I first explain'd the Text in general: And then I consider'd in particular these three Things, and the due import of them.

I. The Subjection and Obedience which we owe, and are commanded to pay to our Superiours, viz. To the King (saith the Text) as Supream; or unto Governours, as unto them that are sent by him.

II. The Obligation (not only Civil, but Religious) which is incumbent on us, thus to submit; thus to obey. 'Tis God Almighty's Appointment; which is meant by this Phrase. For the Lord's sake: And this must be also understood, According and conformable to the Lord's Will.

III. and lastly, The Reasonableness and Usefulness of our exact Performance of the Duty here enjoyn'd, and the excellent Advantages accruing from it, both to the Publick, and to Private Persons; in that, a good Government (which cannot subsist without Obedience to it) tends to the Suppression of Sin and Vice, and the Promotion and Advancement of Religion and Virtue. For this is evident from the Text, viz. That it is for the Correction and Punishment of Wicked Persons, and for the Support, Encouragement, and Reward of the Good, that Kings and Governours are ordained.

On the last Lord's Day, the 12th instant, I preach'd again to them, viz. in the Morning upon Luke 11. 28. (Part of the Gospel for the Day) But he said, Yea, rather Blessed are they that hear the Word of God and keep it.

These Words, and their Context, I open'd and illustrated; and then laid down this Proposition, arising from them, viz. That God has been graciously pleas'd to make the Terms of Man's Salvation such, as that all may receive them and acquiesce in them: And, That though every one cannot have the Honour to be the Mother of Christ; yet every one that will not only and barely Hear, but also religiously Keep, the Word of God, and obey it, shall be Blessed. Such, and such only, He will accept, and account them as near and dear to Him, as his own Mother was: For this He tells us Himself, Mat. 12. 45. and Mark 3. 35. Whosoever shall do the Will of my Father which is in Heaven, the same is my Brother, and Sister, and Mother. And Luke 8. 21. My Mother and my Brethren are these (pointing to his Disciples) which Hear the Word of God, and Do it.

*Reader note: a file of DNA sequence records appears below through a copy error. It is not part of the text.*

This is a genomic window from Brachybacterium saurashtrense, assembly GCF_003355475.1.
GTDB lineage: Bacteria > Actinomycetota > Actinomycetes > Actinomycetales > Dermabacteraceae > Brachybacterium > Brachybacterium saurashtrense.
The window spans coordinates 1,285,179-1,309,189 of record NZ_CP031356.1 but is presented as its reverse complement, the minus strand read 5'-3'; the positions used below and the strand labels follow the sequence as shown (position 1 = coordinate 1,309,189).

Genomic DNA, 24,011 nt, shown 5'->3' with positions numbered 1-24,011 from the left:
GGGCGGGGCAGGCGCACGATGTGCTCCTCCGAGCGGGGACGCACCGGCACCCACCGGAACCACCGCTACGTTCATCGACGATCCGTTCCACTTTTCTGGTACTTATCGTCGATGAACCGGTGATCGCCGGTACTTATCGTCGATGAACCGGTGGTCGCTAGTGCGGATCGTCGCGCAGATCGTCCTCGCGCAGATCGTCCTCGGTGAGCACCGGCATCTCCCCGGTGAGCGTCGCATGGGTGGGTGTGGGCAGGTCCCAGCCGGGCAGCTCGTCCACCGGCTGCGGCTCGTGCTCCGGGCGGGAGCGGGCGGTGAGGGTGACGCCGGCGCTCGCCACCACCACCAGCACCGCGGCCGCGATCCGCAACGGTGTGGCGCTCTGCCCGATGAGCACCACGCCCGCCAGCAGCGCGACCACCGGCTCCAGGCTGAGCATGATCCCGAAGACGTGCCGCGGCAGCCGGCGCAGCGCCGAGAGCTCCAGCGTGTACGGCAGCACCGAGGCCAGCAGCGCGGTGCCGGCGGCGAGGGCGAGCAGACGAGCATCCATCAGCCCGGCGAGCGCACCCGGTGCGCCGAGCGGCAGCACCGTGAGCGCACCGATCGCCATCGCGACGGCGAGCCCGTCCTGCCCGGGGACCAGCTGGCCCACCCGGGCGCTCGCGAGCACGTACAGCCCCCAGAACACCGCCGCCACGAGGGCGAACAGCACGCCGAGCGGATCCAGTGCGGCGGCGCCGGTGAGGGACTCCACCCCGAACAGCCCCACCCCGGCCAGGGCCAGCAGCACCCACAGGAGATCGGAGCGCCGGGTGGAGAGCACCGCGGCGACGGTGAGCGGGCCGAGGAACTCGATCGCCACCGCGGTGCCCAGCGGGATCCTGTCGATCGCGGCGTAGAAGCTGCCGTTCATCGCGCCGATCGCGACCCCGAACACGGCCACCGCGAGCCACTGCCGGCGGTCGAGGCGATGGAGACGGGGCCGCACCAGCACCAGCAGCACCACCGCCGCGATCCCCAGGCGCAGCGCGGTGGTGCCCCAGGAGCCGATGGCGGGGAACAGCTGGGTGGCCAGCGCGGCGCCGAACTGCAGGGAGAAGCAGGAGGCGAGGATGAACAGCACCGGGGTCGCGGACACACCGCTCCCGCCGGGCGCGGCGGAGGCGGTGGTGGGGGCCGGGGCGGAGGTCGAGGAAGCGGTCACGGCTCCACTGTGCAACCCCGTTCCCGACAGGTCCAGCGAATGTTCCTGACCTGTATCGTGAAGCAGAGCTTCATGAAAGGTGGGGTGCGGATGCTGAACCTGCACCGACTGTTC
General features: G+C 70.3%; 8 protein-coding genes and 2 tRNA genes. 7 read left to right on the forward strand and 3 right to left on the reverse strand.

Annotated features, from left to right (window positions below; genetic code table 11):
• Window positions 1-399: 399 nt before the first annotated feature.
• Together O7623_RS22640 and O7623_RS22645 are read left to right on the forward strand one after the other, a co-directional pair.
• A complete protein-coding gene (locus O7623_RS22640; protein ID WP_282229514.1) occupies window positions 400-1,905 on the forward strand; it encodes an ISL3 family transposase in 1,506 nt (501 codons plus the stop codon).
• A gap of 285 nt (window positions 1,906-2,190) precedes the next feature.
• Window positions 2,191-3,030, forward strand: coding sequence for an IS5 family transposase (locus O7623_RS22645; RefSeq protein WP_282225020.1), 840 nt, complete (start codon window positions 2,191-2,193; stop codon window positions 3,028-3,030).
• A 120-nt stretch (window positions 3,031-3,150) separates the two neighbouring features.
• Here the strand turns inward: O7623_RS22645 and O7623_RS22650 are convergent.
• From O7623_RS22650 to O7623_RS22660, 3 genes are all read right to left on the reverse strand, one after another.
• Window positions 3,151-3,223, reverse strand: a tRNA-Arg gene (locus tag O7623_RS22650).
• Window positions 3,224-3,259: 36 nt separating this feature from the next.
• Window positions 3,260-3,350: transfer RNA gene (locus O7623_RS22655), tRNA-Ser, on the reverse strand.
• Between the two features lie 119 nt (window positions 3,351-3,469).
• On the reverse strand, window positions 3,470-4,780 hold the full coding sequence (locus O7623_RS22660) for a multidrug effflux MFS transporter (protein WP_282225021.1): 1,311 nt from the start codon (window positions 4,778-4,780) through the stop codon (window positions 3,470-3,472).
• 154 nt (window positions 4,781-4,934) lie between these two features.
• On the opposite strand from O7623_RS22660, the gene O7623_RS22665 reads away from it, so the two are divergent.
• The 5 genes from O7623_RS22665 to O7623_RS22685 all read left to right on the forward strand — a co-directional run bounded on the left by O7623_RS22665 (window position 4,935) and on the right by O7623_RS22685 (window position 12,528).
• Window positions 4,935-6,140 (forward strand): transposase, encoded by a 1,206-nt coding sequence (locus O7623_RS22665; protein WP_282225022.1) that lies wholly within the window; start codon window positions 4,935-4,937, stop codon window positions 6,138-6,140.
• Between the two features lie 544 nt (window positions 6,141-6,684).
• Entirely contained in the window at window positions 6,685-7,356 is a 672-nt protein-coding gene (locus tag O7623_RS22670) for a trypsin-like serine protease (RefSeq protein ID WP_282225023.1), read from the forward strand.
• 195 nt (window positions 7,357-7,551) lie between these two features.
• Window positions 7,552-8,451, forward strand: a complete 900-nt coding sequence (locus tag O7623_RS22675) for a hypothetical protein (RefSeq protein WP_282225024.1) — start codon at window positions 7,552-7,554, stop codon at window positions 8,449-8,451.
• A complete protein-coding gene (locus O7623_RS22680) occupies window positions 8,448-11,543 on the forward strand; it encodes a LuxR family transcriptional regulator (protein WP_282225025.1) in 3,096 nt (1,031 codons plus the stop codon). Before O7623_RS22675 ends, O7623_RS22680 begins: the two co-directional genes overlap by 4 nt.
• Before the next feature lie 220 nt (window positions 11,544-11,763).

In speaking to this Proposition, I shew'd;

1st. That Men should be diligent to hear God's Word For, saith the Apostle, Rom. 10. 17. Faith comes by Hearing, and Hearing by the Word of God.

2dly. That they should take heed how they hear; as our Saviour advises, Luke 8. 18.

3dly, and lastly, That they should Believe, and Obey the Word, which they hear; and repent of their former Disobedience to it; and according to the Apostle's Admonition, Receive with Meekness the ingrafted Word, which is able to save their Souls. And be Doers of the Word, and not Hearers only, deceiving their own selves, Jam. 1. 21, 22.

Having gone through these Particulars, I then proceeded to treat of Faith, and Repentance; which Subject I prosecuted and inlarg'd upon, in the Afternoon.